• Kicking, hitting, or biting

Again, because they don’t know how to say what they’re feeling and what they want, there are times that they resort to aggressive behavior such as kicking, biting and hitting. At this stage, toddlers are still developing their impulse control so these may occur more often than you would want them to. Moreover, although it’s common, you should still actively find ways to put a stop on it so that they won’t get used to this kind of behavior in the long run. 

  • Tantrums

Of course, tantrums are the most common signs that you will know you have a terrible two. They will cry, whine, wail, and throw themselves everywhere. This is their way of showing that they’re frustrated, upset, tired, uncomfortable, or hungry. Again, it’s their lack of communication skills that prevents them from dealing with their strong emotions in a way that is less chaotic. 

  • Saying ‘no’

Toddlers are experimental. Even though them saying ‘no’ doesn’t really fit into the situation or doesn’t make sense, they would still repeatedly say it. They are still testing it out and experimenting with it, and only then will they truly understand how the word works and in which situations. 

  • Territorial fighting 

It’s at this point that toddlers would be more territorial. You would hear them saying “mine” a lot and they can be possessive of not just objects, but also people. Although this is also a normal part of their development, it can be bothersome and annoying to parents. However, over time, they will eventually learn what ownership is and when and how to share with other people.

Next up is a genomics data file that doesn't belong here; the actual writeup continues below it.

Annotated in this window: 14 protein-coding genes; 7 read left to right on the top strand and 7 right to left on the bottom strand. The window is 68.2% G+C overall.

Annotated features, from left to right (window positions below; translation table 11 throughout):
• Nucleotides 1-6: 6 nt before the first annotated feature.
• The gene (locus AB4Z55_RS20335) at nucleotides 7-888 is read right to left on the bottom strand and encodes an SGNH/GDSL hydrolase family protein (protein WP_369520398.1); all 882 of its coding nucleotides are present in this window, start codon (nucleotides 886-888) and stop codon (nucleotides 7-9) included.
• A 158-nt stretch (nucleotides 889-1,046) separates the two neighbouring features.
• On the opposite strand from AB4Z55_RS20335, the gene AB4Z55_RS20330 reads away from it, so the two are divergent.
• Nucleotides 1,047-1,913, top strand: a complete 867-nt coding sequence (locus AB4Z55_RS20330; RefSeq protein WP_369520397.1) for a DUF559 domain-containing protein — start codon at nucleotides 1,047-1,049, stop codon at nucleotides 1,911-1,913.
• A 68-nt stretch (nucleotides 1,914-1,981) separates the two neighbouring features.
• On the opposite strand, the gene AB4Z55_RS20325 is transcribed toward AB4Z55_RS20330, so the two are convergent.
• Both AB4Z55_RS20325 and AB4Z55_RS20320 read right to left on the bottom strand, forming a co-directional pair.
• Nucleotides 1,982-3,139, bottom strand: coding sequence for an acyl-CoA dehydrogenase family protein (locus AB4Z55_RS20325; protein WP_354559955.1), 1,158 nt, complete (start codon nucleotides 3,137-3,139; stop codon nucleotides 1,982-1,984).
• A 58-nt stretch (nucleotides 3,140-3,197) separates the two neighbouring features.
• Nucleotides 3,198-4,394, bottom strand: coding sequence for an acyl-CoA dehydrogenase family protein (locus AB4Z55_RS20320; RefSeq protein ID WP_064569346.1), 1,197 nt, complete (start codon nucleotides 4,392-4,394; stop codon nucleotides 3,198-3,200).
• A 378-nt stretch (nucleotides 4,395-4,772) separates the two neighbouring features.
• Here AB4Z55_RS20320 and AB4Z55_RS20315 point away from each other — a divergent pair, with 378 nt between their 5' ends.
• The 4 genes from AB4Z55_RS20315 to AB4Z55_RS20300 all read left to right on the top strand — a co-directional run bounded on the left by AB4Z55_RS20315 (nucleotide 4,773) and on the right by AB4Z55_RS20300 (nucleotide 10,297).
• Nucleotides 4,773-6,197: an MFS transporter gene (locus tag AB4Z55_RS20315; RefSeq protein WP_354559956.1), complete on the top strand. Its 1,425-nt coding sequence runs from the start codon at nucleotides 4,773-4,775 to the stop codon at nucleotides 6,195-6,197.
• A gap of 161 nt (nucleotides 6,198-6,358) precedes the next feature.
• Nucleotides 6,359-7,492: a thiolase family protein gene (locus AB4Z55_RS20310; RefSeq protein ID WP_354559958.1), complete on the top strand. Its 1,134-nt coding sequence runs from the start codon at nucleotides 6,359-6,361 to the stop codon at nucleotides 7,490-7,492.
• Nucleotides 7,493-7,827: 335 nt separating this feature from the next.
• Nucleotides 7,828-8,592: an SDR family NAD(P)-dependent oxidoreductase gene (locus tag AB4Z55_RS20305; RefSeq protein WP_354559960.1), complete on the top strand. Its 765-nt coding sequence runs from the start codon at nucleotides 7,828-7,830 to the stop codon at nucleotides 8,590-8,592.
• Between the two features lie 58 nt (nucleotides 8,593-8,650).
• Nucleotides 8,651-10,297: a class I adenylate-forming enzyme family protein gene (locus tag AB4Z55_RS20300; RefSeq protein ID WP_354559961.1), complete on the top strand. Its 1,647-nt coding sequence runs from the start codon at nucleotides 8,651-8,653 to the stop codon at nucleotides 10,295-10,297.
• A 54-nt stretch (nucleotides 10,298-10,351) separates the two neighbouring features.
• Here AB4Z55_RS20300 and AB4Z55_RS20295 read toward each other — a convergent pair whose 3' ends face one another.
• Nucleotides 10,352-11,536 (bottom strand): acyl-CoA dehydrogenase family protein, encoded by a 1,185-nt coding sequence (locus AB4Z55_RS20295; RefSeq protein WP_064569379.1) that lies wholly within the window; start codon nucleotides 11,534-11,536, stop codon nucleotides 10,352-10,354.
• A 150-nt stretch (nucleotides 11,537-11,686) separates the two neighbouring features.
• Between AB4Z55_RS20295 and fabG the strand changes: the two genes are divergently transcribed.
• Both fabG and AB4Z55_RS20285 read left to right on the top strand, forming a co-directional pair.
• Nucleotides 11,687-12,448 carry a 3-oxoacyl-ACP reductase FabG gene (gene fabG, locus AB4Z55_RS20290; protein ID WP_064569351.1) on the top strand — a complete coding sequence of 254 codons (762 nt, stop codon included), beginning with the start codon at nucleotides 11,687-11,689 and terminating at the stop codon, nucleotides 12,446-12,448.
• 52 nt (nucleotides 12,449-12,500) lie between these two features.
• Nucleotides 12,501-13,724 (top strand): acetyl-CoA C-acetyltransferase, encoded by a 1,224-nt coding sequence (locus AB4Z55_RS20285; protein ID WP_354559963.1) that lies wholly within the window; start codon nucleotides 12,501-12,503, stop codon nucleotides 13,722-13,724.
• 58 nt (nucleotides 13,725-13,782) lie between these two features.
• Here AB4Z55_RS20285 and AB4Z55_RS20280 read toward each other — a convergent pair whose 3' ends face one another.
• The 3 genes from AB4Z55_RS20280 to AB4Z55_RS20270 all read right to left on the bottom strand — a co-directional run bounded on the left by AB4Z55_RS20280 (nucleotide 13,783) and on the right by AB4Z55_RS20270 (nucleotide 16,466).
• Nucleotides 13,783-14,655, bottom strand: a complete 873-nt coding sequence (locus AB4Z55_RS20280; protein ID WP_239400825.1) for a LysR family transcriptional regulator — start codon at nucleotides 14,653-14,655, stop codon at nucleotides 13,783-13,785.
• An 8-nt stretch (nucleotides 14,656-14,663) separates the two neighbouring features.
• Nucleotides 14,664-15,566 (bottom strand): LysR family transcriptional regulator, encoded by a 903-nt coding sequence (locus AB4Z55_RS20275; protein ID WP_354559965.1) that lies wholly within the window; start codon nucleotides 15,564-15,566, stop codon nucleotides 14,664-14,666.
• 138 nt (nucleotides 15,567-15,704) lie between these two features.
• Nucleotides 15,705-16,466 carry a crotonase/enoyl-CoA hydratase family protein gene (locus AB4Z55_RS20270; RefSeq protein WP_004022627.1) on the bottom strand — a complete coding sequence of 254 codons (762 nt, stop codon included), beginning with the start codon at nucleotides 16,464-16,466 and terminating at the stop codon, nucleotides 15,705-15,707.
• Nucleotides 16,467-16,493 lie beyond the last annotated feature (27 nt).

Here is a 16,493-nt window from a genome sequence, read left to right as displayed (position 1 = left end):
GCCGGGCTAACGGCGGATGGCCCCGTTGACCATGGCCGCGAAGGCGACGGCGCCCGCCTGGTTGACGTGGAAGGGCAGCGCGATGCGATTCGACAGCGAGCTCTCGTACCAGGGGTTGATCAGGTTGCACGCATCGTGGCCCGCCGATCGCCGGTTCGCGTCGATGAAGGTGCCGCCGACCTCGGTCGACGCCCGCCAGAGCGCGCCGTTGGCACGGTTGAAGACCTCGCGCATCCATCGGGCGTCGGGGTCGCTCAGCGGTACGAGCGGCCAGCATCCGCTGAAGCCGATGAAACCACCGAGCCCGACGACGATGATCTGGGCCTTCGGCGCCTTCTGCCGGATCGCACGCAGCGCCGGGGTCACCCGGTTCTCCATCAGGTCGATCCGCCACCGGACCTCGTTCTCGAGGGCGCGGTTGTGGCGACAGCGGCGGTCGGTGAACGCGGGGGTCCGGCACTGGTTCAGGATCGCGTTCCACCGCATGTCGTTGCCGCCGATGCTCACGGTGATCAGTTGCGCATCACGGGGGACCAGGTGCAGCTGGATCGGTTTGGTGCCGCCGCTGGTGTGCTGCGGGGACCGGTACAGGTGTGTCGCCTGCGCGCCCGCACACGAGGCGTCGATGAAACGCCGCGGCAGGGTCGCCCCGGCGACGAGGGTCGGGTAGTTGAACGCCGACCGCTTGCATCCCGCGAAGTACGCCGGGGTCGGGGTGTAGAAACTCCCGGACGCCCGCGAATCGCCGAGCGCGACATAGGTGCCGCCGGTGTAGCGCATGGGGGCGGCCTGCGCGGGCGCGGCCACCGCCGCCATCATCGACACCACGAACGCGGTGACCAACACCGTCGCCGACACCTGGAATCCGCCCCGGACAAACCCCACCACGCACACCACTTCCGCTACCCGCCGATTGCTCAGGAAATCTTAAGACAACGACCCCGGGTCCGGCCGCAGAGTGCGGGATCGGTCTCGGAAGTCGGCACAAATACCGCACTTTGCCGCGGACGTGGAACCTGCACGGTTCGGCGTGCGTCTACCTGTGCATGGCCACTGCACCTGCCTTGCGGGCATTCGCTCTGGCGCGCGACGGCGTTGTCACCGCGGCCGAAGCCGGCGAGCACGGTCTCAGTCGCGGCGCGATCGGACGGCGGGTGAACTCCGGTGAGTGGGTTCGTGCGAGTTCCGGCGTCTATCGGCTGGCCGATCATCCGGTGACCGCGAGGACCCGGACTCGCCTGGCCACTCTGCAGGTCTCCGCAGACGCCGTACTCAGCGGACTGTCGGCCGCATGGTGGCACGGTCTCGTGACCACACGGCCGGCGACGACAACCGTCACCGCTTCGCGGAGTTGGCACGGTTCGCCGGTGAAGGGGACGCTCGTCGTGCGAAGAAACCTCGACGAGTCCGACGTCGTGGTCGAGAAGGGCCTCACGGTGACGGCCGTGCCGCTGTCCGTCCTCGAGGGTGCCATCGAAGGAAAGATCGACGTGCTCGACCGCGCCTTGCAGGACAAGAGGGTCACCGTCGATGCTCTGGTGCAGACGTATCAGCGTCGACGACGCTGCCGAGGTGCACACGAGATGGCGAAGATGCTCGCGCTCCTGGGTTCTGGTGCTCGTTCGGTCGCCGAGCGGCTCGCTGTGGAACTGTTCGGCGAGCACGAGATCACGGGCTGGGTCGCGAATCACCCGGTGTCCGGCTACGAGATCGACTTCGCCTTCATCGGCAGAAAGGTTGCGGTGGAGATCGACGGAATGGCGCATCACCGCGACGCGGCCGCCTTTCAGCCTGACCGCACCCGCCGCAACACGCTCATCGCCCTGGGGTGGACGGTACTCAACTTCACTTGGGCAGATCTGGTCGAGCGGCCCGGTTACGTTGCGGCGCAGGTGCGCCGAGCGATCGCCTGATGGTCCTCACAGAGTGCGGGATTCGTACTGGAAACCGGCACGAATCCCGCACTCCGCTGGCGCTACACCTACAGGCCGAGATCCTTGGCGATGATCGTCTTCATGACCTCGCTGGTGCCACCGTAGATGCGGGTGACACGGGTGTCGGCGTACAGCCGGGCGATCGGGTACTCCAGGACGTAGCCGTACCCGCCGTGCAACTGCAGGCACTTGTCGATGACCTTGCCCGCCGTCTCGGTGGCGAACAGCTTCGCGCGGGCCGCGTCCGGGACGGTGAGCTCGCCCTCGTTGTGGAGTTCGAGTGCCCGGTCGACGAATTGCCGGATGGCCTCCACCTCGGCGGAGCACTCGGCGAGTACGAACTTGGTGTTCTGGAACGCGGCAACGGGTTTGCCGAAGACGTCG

6 Tips to Survive the Terrible Twos

terrible twos

Image From Trinity Kubassek

  • Implement timeouts

When emotions are at an all time high (not just for your toddler, but you as well), the best approach is to take a step back and relax. Moreover, this is also an effective way to discipline your child in the sense that they are now aware that their actions have consequences and that there are some actions that are just unacceptable. To implement this safely and effectively, find a place in your home where your child can sit for about a minute in order for them to reflect on what they have done. You shouldn’t put certain areas for timeouts such as their strollers or cribs – you wouldn’t want them to associate those areas with punishment and discipline. 

  • Practice a firm ‘no’

Toddlers have the tendency to do things that are just not allowable, such as hitting, biting, kicking, and other aggressive behavior. Practicing a firm “no” when they do these things already tells them that this is not something that they should take lightly and should never do again. When they do these things, don’t shout at them or hit them back. Instead, talk to them and just say that it’s wrong and that you don’t hurt other people. There is no time to explain why they did what they did and why other people hit others in general due to their short attention span. The message will already be clear when you say “no” and you should be consistent at it. 

  • Be consistent